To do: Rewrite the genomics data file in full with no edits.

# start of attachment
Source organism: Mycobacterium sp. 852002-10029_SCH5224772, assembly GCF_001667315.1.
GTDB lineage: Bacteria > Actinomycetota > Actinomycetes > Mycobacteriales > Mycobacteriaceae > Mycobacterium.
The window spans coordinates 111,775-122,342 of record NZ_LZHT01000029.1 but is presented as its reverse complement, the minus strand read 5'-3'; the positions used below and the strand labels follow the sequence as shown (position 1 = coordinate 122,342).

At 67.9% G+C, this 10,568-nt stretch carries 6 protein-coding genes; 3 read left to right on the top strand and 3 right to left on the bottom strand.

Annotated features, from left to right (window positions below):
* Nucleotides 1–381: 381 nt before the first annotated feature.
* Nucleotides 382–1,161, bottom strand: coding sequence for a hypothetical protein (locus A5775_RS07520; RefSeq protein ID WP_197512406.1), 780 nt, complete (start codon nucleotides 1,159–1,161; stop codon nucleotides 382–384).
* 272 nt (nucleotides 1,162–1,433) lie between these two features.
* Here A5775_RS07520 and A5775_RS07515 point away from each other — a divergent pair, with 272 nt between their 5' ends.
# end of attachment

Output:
Source organism: Mycobacterium sp. 852002-10029_SCH5224772, assembly GCF_001667315.1.
GTDB lineage: Bacteria > Actinomycetota > Actinomycetes > Mycobacteriales > Mycobacteriaceae > Mycobacterium.
The window spans coordinates 111,775-122,342 of record NZ_LZHT01000029.1 but is presented as its reverse complement, the minus strand read 5'-3'; the positions used below and the strand labels follow the sequence as shown (position 1 = coordinate 122,342).

At 67.9% G+C, this 10,568-nt stretch carries 6 protein-coding genes; 3 read left to right on the top strand and 3 right to left on the bottom strand.

Annotated features, from left to right (window positions below):
* Nucleotides 1–381: 381 nt before the first annotated feature.
* Nucleotides 382–1,161, bottom strand: coding sequence for a hypothetical protein (locus A5775_RS07520; RefSeq protein ID WP_197512406.1), 780 nt, complete (start codon nucleotides 1,159–1,161; stop codon nucleotides 382–384).
* 272 nt (nucleotides 1,162–1,433) lie between these two features.
* Here A5775_RS07520 and A5775_RS07515 point away from each other — a divergent pair, with 272 nt between their 5' ends.